AmericanaFest 2017: Escondido

photo: Marina Chavez

“We had our first Pitchfork review about an Elliot Smith tribute we did, and they said, ‘One of the more interesting takes came from members of the younger generation who probably grew up after Elliot Smith passed away.’ We were like, ‘What are you talking about? Do you think we’re 15?’ I’m 35 years old!” laughs Escondido’s Tyler James. “You’re so old!” exclaims his partner in musical crime Jessica Maros. In fact, since unleashing their debut in 2013, Nashville’s Escondido, made of music-making duo Tyler James and Jessica Maros, have garnered millions of streams on Spotify alone, and have toured the land spreading their desert-esque brand of dusty Americana—Dusticana? We feel good about it. Now, the pair is gearing up for their first AmericanaFest appearance, and have a new album, Warning Bells, on the way.

“We can all relate to it I think; during the making of this album, there was so much change happening around us—the election, a new president, and a lot of different things around,” Maros explains of the timely-named album. “We had that title before everything started happening, but I think that a lot of the songs deal with what happens when you start becoming aware of things happening in life.” Warning Bells was recorded in Eagle Rock, California with veteran producer Rob Schnapf. “He produced a lot of our favorite records from Elliot Smith, Kurt Vile, and Beck, so we were stoked to have the opportunity to work with someone else for the first time on a record,” James explains. “I produced our first two records; the first one we recorded in Nashville in one day in one studio, and the second was mostly done in my bedroom. This time, we worked with a producer, and we had a couple of months in a cool studio to learn from someone who’d made so many records we listen to a lot. We let whatever happened happen—we thought it would sound like Rob’s other records he’d produced, but it ended up sounding like us still, which was reassuring to know that our sound finds us no matter what approach we take,” he continues. “We have a lot of stuff that sounds like our other albums, but this time, we were a little less precious about some of the songs, and let them become what they are.” “I loved having a third person, an outside perspective, who was a neutral being in the room. It helped us communicate our thoughts and ideas in an easier way. The process was a lot slower than what we were used to, and I really appreciated that. It seems like in Nashville, and maybe everywhere else, people just crank out songs really fast. This was really different, we took our time,” Maos continues. “The stillness was cool, it allowed our music to breathe.”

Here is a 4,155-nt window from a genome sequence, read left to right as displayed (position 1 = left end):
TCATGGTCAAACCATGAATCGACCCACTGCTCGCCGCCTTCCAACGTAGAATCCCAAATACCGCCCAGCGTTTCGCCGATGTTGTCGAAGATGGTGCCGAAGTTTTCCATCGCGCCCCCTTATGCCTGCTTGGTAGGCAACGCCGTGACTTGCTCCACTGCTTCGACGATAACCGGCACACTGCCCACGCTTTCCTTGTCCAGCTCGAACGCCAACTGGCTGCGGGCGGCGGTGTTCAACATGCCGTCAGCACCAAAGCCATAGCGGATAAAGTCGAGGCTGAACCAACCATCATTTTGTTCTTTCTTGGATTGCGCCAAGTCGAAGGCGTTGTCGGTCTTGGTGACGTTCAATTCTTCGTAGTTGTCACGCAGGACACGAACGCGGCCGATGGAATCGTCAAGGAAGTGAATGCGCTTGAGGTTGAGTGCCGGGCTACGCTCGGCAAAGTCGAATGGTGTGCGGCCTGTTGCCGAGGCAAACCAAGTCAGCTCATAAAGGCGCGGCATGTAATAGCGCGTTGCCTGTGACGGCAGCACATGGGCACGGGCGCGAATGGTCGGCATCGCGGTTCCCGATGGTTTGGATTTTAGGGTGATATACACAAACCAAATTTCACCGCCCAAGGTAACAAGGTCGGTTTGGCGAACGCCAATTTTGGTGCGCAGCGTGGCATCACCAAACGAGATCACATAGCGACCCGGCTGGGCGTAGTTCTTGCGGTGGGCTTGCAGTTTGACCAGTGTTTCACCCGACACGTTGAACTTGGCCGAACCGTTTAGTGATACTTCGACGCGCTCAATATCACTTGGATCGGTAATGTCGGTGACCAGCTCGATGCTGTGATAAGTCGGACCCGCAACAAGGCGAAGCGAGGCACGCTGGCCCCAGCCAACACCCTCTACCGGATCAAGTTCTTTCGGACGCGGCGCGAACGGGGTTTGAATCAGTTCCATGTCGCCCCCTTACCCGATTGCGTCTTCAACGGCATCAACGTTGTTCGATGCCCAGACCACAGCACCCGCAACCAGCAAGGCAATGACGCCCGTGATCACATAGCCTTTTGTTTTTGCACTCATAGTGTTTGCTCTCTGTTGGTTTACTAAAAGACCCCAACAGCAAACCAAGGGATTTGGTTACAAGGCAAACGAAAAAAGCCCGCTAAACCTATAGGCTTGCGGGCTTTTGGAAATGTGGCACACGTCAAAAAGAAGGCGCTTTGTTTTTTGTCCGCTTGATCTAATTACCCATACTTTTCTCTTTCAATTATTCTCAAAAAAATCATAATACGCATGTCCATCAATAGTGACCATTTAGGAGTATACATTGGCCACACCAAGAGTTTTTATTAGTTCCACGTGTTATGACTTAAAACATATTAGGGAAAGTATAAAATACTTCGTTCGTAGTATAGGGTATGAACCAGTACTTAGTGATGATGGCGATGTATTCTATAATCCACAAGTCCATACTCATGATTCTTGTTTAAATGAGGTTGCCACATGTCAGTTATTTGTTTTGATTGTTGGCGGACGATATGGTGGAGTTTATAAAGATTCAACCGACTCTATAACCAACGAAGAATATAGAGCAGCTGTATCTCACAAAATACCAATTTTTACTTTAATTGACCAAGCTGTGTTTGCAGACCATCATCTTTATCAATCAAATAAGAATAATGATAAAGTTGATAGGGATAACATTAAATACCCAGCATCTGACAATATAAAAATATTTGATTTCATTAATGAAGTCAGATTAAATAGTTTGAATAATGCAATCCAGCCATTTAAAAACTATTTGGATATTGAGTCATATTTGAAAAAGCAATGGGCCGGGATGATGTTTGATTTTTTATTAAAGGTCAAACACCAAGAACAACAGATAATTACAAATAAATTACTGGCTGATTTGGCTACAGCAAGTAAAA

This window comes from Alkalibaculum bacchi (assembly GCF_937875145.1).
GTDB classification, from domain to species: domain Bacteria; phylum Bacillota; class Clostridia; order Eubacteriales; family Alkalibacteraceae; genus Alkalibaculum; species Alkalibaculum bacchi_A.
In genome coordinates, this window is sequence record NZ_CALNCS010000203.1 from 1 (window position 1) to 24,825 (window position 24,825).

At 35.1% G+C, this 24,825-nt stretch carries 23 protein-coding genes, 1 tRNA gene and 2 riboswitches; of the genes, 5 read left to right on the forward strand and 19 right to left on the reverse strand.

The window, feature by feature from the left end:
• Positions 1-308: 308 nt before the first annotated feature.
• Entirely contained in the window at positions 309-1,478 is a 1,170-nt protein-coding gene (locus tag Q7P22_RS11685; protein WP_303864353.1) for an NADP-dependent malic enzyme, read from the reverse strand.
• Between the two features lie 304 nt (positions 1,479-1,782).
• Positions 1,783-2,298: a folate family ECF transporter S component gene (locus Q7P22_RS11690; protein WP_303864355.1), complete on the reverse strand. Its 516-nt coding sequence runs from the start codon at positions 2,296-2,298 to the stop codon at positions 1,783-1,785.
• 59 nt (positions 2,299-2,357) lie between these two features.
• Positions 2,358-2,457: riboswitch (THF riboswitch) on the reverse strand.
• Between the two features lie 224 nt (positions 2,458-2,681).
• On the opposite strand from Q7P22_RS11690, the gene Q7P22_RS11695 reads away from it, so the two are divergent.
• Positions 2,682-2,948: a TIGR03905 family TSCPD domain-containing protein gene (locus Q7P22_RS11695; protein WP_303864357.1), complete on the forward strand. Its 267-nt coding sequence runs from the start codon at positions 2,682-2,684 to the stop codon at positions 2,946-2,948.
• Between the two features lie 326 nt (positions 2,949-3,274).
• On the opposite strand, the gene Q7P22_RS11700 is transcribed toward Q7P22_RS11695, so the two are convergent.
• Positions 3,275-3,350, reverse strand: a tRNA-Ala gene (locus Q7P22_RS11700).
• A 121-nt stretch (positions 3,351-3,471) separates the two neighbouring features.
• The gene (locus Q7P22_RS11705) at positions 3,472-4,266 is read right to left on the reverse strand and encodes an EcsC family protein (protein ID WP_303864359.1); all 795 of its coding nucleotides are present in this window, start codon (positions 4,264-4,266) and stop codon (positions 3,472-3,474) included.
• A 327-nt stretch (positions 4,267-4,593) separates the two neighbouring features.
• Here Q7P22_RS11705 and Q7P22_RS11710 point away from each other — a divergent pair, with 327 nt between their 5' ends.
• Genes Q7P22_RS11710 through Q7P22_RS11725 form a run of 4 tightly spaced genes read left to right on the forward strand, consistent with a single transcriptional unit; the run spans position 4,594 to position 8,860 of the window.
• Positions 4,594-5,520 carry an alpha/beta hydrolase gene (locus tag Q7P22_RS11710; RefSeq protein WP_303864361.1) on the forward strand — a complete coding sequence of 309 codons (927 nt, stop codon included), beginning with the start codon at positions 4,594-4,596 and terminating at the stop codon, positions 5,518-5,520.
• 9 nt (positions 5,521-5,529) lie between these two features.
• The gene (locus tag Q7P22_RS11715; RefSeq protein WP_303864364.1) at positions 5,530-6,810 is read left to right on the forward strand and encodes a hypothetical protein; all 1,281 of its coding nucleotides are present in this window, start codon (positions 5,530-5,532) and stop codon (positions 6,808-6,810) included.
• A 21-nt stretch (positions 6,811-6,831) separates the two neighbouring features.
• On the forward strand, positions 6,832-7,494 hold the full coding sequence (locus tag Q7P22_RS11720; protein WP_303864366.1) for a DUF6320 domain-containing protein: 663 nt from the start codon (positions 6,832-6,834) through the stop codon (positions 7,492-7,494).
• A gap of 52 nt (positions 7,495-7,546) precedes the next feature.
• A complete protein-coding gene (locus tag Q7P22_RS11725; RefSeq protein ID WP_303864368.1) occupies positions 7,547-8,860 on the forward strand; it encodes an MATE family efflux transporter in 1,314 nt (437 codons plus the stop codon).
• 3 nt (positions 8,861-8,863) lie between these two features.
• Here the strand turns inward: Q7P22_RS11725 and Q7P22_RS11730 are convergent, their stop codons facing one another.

On September 8th, the band gave us a taste of what’s to come with the release of “Darkness,” the first single from the album. “We really experimented with different vibes; we usually are an all guitar and trumpet-based band, but this time we added some keyboards, which is a little out of our element. It’s still a very Southwestern and tropical desert feeling, but it’s a different taste,” says Maros. “Sometimes you can’t really explain why. You just go with the moment.”

“We’ll be using our show at AmericanaFest to test out some of the new material, as well as all our hits. Honestly, I’m not sure how we’re going to fit all of our hits in only one set,” laughs James. “We’ve taught our fans cheers they had to learn before they show up.” “I’m sure people will be chanting and jumping up and down.” adds Maros. “Everyone should bring their trumpets to the show!” “Yeah! Maybe they could learn parts to the songs before the show and they can play with us form the audience. I can put out an instructional video on our YouTube channel before the tour!!” James interjects as Maros adds, “Be careful what you wish for.”

Catch Escondido’s AmericanaFest show on Saturday, September 16th at 9:30 p.m. at Cannery Ballroom.


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Susan Hubbard

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